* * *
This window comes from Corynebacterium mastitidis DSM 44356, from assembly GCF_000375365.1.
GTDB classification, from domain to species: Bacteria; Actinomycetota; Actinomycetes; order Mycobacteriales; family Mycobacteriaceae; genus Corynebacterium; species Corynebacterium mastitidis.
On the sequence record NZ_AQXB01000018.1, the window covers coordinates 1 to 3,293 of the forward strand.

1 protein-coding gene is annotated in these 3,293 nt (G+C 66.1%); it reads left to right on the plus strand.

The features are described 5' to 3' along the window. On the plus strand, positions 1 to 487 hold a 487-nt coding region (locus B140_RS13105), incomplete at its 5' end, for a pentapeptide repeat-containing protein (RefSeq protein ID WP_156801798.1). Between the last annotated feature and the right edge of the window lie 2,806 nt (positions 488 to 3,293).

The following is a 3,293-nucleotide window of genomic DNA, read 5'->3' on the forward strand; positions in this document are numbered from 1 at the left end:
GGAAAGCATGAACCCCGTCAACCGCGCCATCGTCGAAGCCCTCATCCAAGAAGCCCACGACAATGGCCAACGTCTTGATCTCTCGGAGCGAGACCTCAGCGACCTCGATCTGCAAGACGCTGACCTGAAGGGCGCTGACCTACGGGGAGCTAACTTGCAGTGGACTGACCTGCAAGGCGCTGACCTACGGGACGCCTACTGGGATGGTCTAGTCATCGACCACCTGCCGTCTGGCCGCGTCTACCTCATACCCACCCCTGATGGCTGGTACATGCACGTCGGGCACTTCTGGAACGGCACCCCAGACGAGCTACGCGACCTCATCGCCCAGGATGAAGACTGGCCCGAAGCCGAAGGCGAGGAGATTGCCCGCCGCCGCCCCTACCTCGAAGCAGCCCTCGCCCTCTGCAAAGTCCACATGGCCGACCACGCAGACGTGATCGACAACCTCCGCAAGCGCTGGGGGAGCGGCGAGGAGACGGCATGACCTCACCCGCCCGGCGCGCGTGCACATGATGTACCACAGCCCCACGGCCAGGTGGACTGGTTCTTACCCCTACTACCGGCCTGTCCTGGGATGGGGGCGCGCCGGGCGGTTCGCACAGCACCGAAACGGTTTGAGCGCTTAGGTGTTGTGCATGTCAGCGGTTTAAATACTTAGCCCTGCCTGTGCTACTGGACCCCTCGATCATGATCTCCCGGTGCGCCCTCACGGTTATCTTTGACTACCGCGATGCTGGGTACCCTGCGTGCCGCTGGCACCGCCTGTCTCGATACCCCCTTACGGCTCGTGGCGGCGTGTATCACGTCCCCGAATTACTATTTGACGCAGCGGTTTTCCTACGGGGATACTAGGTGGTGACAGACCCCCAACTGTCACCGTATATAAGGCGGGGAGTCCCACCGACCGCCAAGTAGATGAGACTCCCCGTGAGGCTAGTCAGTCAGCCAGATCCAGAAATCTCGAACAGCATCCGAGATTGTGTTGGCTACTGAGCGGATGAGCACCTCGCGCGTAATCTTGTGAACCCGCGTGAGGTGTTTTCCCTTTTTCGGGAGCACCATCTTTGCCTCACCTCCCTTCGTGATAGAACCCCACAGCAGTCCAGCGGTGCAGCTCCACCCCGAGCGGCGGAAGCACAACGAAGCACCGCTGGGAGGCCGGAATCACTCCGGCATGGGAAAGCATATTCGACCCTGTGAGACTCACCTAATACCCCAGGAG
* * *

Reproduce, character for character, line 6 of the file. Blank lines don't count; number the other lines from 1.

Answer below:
The following is a 3,293-nucleotide window of genomic DNA, read 5'->3' on the forward strand; positions in this document are numbered from 1 at the left end: